BEIRUT: Hezbollah and its ally, the Free Patriotic Movement, rejected Friday former Prime Minister Saad Hariri’s four-point initiative to end the monthslong deadlock over an electoral law, while reiterating their support for the controversial Orthodox proposal.
“Hezbollah’s position on an electoral law is known: We support proportional representation and the Orthodox Gathering’s draft electoral law. We reject the small-district proposal,” a Hezbollah official told The Daily Star.
The FPM’s Ibrahim Kanaan, a Metn MP, dismissed Hariri’s initiative, saying it offered nothing new and was aimed at rejecting the Orthodox proposal, which calls for each sect to elect its own MPs under a system of proportional representation with Lebanon as a single district.
“What Hariri announced yesterday [Thursday] was not an initiative, but general principles that did not hold anything new,” Kanaan told the Kataeb-run Voice of Lebanon radio station.
“Hariri’s talk about small districts is just a general principle ... The talk about small districts was [designed] to reject the Orthodox Gathering’s proposal,” he said.
Hezbollah’s Agriculture Minister Hussein Hajj Hasan said when Nasrallah announced last week that the party supported the Orthodox proposal, “no Christian, especially our allies, must have any doubt about this.”
“We are keen on the broadest understanding in Lebanon over a consensual election law that represents all the people and is fair to everyone. We are keen on the country’s stability,” Hajj Hasan told the Voice of Lebanon radio station.
In an interview with LBCI TV Thursday night at his residence in Paris, Hariri unveiled his initiative that called for a small-district law for this year’s parliamentary polls and the creation of a Senate as a means of allaying the Christians’ concerns over representation.
Hariri demanded that the “Baabda Declaration,” which called for distancing Lebanon from regional conflicts, be part of the country’s Constitution.
The head of the Future Movement also blasted the Orthodox proposal as a regressive draft that would only divide the Lebanese by insisting individual sects vote for their respective lawmakers. Responding to Hariri, Kanaan said: “The Future Movement is required to adopt a historic and extraordinary stance by seriously helping in the implementation of real power sharing instead of boycotting Parliament. We consider that this can be achieved through the Orthodox proposal.”
A member of a parliamentary subcommittee tasked with exploring a new vote law said Hariri’s initiative would “close the door to a consensus on a vote system.”
“The subcommittee has already rejected a proposal for 50 electoral districts,” the member, who belongs to the March 8 coalition, told The Daily Star, referring to the proposal presented by the Lebanese Forces and the Kataeb Party that would divide Lebanon into 50 small districts with a winner-takes-all system.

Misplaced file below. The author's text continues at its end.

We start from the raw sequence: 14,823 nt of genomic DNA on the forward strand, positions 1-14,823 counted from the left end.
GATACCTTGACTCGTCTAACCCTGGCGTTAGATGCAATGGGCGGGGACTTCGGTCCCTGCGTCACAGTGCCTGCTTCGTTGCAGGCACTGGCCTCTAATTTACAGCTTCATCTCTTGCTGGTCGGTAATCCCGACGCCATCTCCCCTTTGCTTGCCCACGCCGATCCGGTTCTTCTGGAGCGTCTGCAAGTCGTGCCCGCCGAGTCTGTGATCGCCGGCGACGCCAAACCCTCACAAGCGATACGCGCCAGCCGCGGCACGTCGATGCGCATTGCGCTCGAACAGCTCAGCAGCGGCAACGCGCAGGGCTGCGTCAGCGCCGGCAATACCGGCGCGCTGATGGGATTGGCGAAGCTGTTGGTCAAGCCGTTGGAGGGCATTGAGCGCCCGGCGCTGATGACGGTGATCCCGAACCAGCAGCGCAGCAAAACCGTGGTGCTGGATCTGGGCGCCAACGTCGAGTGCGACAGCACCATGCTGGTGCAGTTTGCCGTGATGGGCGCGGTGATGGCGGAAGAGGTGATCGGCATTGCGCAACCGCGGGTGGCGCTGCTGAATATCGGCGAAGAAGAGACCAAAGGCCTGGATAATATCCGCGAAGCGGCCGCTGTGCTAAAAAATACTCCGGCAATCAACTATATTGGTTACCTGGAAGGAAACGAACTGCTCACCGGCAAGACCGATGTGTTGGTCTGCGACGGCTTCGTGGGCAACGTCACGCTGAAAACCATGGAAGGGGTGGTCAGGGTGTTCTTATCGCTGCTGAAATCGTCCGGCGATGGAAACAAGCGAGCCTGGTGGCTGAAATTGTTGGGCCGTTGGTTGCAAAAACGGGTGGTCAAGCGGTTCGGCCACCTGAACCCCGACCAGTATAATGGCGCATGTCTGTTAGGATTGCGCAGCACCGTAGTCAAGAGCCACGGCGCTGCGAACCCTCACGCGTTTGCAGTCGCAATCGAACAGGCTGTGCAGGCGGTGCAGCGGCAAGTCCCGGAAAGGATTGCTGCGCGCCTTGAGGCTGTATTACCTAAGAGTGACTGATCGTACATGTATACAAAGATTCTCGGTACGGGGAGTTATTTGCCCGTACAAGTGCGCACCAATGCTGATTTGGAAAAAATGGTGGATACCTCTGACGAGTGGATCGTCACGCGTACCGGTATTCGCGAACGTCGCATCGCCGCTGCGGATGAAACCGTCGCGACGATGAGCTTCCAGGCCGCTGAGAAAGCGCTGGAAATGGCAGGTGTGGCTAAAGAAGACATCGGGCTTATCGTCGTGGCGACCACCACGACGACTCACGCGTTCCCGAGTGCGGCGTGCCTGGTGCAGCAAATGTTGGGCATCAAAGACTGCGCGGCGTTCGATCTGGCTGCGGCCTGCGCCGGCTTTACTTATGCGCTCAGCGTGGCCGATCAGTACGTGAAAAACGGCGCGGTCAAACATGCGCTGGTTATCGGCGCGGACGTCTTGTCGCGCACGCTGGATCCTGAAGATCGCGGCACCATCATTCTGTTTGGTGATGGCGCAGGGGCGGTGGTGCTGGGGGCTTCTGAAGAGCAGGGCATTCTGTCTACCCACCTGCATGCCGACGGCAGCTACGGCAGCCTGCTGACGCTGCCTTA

He said Hariri’s small-district proposal would not be discussed when the subcommittee resumes its deliberations Monday on a hybrid electoral law plan that combines proportional representation with a winner-takes-all system.
But Hariri’s initiative won praise from opposition March 14 coalition’s MPs. Batroun MP Butros Harb described Hariri’s initiative as “bold,” voicing hope that it would not be derailed by the March 8 camp.
“Hariri’s well-developed proposal demonstrates his willpower and courage – something that we can bet on ... to change the society from a close-minded sectarian mentality to a state of national openness and a secular and civic state,” Harb said in a statement.
“I congratulate Hariri for his daring and bold stance ... I hope it won’t be stoned [to death] because it was launched by Saad Hariri or because it does not serve the interests of certain groups that put personal interests above Lebanon’s interest,” he added.
Kataeb MP Nadim Gemayel lauded Hariri, saying the Future Movement leader’s small-district proposal was fairly similar to that of the March 14 coalition. “Administrative decentralization is our main objective. Small districts also secure a true Christian representation,” Gemayel told a local TV.
MP Robert Ghanem, the chairman of the parliamentary subcommittee struggling to reach an agreement on a united voting system, told LBCI TV Hariri’s proposal deserved consideration, “particularly since we are heading toward a national crisis that requires a radical solution.”
Chouf March 14 MP Marwan Hamade also praised Hariri’s initiative, stressing the need for the elections to be held on time. “Hariri’s proposal transcends the 50 districts to include in his initiative a set of ideas of the March 8 parties,” he told the Voice of Lebanon radio station.